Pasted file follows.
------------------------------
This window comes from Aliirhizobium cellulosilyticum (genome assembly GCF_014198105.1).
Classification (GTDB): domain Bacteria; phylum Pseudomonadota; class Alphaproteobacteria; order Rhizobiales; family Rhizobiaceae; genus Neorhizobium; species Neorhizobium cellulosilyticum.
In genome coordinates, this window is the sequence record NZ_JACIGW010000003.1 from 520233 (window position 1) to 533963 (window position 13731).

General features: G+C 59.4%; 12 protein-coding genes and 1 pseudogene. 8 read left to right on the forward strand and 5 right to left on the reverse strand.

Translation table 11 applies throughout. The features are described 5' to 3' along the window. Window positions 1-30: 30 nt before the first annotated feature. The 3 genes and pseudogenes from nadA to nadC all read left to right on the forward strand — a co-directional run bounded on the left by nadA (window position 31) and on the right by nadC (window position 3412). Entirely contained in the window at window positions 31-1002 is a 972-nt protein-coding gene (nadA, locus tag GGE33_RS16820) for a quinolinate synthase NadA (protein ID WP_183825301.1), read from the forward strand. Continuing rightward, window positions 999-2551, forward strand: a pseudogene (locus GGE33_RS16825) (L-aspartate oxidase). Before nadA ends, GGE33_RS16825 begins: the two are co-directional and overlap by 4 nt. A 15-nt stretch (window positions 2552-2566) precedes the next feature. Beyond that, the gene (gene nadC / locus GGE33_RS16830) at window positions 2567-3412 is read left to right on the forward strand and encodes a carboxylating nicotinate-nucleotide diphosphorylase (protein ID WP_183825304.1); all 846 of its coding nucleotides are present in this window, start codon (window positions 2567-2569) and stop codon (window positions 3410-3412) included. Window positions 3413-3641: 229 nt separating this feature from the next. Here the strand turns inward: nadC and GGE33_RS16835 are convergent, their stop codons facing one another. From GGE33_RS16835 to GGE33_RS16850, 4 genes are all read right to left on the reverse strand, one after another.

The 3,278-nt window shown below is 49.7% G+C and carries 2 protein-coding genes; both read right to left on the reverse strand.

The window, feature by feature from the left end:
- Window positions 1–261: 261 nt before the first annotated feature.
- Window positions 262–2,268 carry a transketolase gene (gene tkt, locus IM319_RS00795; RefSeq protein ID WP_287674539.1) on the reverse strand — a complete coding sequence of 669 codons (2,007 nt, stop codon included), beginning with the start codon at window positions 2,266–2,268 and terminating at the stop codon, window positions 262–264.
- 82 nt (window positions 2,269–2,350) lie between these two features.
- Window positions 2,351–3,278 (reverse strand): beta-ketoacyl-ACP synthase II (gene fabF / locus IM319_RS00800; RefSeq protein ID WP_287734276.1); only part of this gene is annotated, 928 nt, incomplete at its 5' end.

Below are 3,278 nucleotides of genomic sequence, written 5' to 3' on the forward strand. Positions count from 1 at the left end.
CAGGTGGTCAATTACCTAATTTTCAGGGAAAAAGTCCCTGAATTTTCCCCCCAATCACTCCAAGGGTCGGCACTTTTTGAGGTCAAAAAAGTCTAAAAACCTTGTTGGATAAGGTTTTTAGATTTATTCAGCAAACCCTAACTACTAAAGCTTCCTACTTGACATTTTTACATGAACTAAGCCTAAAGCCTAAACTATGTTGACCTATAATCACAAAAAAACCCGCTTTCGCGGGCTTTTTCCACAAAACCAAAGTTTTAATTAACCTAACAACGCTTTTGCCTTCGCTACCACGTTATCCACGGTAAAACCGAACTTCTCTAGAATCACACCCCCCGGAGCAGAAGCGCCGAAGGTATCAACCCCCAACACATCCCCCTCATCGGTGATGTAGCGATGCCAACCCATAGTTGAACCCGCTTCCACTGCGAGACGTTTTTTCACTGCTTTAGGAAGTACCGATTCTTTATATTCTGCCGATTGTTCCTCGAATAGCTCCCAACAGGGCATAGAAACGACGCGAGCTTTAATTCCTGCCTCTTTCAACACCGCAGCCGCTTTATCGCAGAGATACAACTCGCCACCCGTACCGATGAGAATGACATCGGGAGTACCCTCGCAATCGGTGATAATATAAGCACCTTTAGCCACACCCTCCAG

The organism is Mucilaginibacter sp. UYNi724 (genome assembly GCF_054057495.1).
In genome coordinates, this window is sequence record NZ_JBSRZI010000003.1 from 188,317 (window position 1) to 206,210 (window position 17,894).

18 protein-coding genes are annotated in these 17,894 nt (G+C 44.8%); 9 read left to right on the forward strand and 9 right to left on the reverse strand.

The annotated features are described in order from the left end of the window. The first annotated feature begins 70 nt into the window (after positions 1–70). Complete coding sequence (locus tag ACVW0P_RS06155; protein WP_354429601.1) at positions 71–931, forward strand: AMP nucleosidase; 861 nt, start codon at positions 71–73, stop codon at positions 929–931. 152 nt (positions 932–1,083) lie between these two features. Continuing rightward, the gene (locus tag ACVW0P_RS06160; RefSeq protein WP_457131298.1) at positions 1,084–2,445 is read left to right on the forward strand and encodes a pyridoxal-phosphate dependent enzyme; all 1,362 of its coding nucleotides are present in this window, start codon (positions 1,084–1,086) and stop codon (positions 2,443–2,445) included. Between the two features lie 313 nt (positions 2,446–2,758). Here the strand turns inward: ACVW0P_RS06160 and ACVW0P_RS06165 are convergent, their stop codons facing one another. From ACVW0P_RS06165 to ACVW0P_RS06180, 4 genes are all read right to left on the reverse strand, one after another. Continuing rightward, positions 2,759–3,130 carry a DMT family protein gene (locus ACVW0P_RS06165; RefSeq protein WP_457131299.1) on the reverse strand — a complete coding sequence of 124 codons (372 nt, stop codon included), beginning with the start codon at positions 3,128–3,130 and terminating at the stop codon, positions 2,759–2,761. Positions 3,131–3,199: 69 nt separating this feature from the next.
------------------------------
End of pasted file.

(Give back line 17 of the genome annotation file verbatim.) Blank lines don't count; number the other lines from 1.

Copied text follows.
The annotated features are described in order from the left end of the window. The first annotated feature begins 70 nt into the window (after positions 1–70). Complete coding sequence (locus tag ACVW0P_RS06155; protein WP_354429601.1) at positions 71–931, forward strand: AMP nucleosidase; 861 nt, start codon at positions 71–73, stop codon at positions 929–931. 152 nt (positions 932–1,083) lie between these two features. Continuing rightward, the gene (locus tag ACVW0P_RS06160; RefSeq protein WP_457131298.1) at positions 1,084–2,445 is read left to right on the forward strand and encodes a pyridoxal-phosphate dependent enzyme; all 1,362 of its coding nucleotides are present in this window, start codon (positions 1,084–1,086) and stop codon (positions 2,443–2,445) included. Between the two features lie 313 nt (positions 2,446–2,758). Here the strand turns inward: ACVW0P_RS06160 and ACVW0P_RS06165 are convergent, their stop codons facing one another. From ACVW0P_RS06165 to ACVW0P_RS06180, 4 genes are all read right to left on the reverse strand, one after another. Continuing rightward, positions 2,759–3,130 carry a DMT family protein gene (locus ACVW0P_RS06165; RefSeq protein WP_457131299.1) on the reverse strand — a complete coding sequence of 124 codons (372 nt, stop codon included), beginning with the start codon at positions 3,128–3,130 and terminating at the stop codon, positions 2,759–2,761. Positions 3,131–3,199: 69 nt separating this feature from the next.